One of the mysteries of the English language finally explained.
A tall New Zealand forest tree with small cream-coloured flowers and dark timber.
Weinmannia racemosa, family Cunoniaceae
- ‘The remainder comprises ‘native forests and forest shrublands which contain mature and regenerating kahikatea, matai, rimu, kamahi, kawakawa, pockets of red and hard beech, and a number of other native species.’’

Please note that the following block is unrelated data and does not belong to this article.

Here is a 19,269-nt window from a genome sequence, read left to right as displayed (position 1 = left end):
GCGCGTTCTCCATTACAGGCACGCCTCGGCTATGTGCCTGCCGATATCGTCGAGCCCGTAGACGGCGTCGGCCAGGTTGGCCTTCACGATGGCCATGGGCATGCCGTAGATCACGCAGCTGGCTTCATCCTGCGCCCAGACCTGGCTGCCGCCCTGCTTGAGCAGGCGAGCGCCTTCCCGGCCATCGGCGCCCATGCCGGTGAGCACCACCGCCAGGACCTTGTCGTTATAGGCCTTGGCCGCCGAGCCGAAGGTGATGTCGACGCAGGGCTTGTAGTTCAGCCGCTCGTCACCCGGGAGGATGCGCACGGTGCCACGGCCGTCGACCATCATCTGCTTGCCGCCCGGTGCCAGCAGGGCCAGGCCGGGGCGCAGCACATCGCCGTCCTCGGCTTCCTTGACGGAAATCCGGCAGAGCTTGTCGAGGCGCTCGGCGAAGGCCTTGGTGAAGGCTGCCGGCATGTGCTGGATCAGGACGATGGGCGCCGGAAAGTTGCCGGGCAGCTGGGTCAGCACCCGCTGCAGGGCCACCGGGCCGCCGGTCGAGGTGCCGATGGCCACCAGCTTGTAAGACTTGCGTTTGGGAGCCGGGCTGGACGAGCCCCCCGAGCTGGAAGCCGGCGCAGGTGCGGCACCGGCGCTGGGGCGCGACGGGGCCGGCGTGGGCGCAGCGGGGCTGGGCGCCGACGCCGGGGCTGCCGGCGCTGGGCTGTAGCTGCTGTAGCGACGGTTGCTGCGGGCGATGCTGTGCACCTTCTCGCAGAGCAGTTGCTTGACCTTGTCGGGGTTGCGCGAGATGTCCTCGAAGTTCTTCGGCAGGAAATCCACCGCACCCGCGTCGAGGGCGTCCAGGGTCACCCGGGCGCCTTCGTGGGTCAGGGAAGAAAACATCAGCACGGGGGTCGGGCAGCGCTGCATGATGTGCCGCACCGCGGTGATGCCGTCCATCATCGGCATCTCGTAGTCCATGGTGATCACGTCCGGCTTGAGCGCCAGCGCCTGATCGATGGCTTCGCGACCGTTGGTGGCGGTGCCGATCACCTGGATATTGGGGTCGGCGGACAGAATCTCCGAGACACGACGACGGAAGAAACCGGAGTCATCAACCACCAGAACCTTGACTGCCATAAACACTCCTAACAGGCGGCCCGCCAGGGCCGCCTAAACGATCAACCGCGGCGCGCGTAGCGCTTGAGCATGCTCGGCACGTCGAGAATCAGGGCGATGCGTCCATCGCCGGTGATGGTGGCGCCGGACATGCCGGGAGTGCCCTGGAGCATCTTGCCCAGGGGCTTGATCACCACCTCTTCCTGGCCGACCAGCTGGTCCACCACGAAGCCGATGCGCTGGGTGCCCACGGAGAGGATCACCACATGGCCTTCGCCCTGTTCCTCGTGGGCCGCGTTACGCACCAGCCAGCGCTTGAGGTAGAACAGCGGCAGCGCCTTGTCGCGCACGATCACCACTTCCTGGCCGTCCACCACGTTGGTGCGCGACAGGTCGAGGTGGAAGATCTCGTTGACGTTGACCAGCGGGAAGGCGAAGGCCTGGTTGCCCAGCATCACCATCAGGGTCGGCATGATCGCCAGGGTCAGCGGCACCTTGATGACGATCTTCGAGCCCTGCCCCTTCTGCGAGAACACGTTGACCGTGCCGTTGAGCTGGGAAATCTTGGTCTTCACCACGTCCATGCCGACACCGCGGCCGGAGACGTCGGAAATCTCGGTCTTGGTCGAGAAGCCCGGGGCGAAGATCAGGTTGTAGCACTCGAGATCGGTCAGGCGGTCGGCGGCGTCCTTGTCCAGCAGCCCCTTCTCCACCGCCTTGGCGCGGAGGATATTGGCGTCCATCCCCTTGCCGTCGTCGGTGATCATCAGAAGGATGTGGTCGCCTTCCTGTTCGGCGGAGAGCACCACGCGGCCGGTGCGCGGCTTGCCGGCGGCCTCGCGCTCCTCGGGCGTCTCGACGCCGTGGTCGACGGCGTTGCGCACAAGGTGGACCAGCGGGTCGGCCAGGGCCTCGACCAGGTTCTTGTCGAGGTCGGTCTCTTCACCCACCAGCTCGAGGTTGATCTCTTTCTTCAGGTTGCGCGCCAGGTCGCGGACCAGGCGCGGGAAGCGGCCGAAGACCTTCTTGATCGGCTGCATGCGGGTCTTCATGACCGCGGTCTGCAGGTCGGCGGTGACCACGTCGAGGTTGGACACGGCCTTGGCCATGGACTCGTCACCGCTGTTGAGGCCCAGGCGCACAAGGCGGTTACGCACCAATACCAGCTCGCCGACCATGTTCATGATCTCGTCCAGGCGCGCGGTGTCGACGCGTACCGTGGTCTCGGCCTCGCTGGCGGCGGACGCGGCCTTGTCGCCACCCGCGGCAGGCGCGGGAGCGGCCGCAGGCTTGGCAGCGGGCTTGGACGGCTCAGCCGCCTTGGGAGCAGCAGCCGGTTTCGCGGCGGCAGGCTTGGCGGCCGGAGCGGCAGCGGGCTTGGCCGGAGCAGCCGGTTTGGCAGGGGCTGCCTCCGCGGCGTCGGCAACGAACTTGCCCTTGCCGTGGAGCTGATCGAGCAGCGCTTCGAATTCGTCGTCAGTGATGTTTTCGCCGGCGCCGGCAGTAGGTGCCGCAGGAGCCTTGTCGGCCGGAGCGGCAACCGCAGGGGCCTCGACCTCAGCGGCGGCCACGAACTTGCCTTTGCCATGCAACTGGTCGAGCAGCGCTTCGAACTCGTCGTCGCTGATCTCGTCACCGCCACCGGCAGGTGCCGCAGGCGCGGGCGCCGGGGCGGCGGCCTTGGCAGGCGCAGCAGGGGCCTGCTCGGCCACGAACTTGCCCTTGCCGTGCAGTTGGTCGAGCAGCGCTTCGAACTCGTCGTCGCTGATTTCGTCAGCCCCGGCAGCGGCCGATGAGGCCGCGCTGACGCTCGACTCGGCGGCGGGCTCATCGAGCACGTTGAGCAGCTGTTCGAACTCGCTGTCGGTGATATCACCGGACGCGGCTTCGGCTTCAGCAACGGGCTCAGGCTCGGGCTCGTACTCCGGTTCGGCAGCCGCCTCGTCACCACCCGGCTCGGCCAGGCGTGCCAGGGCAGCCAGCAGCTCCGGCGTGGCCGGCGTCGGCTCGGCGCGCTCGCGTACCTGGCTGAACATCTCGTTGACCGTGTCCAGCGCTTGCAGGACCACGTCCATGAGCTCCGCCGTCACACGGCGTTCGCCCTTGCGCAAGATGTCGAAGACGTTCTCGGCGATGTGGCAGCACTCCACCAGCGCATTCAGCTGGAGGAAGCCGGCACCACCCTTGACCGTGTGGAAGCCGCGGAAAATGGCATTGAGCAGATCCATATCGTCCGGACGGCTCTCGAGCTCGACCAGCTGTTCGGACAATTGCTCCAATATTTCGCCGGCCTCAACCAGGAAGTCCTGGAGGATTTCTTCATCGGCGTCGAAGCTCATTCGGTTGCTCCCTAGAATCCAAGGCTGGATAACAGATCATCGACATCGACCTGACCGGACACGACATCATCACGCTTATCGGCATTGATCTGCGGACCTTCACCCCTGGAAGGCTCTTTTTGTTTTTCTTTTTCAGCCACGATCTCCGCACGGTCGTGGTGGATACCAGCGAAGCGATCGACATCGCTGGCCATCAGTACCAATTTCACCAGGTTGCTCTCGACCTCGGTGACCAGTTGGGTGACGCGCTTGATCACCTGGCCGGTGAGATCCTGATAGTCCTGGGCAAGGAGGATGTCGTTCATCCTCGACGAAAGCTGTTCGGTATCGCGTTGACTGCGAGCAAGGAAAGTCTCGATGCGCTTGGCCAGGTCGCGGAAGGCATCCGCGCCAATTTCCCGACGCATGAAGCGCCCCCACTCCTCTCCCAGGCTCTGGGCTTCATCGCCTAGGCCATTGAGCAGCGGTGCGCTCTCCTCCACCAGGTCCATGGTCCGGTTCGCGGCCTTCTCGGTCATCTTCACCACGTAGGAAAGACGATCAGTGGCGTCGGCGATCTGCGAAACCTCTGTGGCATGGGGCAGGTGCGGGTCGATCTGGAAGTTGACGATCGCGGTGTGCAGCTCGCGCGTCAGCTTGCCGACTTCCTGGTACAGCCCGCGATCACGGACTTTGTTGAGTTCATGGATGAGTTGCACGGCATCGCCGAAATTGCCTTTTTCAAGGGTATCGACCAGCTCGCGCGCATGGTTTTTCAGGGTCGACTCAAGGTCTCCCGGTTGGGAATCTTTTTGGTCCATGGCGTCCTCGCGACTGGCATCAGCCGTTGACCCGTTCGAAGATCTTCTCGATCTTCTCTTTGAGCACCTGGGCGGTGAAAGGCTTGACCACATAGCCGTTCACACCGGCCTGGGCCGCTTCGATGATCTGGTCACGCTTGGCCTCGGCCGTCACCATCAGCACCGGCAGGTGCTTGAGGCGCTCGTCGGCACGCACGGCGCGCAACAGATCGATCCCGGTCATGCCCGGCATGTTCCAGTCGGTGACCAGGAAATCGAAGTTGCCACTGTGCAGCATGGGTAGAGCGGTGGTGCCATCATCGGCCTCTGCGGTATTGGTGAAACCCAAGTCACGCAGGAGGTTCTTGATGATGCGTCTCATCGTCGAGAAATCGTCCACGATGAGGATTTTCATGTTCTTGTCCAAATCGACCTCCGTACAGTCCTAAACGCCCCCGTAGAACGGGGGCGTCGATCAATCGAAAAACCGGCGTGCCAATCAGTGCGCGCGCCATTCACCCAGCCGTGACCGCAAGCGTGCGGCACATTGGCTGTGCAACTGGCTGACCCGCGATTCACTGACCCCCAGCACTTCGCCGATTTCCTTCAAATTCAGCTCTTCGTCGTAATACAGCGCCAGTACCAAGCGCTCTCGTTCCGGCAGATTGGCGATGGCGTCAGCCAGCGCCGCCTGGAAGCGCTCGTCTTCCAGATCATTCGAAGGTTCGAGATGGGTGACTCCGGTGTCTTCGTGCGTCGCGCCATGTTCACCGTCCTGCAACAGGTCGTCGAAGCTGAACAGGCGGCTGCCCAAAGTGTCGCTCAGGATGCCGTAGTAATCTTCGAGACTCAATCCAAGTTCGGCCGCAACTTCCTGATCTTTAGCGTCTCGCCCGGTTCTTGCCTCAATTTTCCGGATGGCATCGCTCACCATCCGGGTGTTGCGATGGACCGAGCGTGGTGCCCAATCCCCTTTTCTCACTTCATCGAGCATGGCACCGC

- ‘There were rewarewa, kamahi and rata flowering, tinting the bush a deep rusty-red.’
- ‘A visitor in 1906 wrote of the desolation of the scene and the damage done to this beautiful area by the miners, but now the regrowth of kamahi has covered most of the relics of the mining.’
- ‘Waitutu is the largest section of forest - rimu, miro, Hall's totara, rata, kamahi and silver beech - still intact on a New Zealand coastal flatland.’
- ‘The forest on the island is southern New Zealand podocarp mix with rimu, southern rata, kamahi, totara and miro.’
Mid 19th century: from Maori.
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